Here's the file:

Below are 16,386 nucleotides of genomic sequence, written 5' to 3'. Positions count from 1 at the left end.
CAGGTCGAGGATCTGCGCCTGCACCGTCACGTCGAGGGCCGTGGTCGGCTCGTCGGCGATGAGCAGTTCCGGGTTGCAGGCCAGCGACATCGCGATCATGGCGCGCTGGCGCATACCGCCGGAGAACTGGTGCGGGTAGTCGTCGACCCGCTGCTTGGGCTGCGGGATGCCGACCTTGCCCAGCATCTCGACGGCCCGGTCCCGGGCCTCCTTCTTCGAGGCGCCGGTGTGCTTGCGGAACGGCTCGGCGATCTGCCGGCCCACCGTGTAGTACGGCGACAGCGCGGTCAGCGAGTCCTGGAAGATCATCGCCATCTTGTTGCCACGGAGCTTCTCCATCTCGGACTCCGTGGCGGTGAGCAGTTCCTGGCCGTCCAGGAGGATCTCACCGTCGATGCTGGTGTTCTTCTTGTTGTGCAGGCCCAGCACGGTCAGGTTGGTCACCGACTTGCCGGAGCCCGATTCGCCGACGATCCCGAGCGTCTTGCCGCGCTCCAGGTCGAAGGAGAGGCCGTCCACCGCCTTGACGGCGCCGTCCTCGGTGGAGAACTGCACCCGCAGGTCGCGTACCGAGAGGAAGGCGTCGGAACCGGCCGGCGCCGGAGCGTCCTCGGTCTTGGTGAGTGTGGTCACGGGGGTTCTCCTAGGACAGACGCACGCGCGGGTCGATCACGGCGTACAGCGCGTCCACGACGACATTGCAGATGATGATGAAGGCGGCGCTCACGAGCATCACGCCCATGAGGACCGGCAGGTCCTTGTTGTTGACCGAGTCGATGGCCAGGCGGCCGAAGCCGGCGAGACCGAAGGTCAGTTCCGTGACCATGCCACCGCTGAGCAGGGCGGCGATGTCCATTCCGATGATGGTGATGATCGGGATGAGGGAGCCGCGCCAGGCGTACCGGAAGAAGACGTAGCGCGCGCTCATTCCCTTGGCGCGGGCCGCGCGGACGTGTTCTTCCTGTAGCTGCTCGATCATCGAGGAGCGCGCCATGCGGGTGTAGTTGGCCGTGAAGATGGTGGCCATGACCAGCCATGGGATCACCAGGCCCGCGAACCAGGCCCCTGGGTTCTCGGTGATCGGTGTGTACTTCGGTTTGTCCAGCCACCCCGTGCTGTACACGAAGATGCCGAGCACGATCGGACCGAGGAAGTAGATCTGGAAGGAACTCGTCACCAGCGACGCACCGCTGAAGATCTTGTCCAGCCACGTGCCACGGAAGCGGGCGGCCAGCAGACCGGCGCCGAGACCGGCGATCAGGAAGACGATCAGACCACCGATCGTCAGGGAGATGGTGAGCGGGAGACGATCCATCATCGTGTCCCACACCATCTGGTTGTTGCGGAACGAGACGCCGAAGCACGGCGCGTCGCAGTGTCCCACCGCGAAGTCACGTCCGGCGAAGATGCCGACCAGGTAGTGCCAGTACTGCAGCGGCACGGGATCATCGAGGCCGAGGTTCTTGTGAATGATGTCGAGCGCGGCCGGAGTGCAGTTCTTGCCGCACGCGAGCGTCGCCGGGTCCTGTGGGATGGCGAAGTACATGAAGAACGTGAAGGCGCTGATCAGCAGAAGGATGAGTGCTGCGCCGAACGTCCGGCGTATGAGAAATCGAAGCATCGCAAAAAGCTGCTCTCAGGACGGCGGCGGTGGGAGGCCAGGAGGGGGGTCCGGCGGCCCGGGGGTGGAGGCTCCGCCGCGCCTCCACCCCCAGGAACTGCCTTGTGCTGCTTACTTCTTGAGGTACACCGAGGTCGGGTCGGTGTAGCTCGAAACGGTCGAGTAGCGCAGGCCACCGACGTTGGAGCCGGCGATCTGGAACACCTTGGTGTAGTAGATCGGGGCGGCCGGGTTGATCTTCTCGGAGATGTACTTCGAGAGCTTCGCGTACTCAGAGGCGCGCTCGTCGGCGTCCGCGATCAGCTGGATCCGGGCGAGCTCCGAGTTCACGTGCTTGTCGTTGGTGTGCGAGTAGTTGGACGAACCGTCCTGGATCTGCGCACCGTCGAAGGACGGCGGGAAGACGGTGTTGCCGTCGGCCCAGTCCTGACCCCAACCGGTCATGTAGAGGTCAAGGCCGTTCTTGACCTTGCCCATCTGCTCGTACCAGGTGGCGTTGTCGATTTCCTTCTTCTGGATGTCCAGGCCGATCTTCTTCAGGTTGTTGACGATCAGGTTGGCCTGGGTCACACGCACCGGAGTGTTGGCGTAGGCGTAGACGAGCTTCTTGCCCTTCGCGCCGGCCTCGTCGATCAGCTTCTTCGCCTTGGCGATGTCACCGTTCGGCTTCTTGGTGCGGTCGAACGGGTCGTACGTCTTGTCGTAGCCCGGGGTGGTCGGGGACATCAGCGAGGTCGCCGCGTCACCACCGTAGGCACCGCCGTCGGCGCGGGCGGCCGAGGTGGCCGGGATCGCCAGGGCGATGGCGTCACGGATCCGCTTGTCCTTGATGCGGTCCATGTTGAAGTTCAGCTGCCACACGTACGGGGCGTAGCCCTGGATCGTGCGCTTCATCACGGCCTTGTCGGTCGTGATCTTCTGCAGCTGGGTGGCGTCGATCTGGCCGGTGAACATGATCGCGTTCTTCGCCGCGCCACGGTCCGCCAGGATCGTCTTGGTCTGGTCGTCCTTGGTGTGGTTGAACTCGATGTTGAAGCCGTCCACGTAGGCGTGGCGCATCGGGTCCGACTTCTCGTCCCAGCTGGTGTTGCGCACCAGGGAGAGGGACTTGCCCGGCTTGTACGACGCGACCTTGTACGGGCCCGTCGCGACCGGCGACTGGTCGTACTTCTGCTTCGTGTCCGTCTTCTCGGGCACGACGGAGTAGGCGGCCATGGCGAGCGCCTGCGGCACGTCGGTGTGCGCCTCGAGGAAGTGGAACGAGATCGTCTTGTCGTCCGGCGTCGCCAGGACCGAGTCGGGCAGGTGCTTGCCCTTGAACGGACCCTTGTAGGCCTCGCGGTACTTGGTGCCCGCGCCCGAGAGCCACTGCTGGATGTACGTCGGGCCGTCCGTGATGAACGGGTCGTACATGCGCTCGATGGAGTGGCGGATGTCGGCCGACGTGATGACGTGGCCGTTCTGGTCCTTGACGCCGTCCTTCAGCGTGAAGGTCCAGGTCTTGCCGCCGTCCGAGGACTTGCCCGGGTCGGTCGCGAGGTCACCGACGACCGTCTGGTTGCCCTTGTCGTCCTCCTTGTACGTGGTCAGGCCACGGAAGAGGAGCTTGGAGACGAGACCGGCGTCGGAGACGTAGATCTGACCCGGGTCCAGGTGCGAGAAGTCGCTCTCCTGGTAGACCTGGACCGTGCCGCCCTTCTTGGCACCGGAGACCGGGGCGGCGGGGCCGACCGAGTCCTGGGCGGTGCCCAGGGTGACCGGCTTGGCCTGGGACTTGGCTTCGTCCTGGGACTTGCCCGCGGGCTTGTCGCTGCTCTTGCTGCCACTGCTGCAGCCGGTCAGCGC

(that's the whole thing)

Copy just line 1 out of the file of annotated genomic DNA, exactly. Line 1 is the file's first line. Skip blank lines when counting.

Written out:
Below are 16,386 nucleotides of genomic sequence, written 5' to 3'. Positions count from 1 at the left end.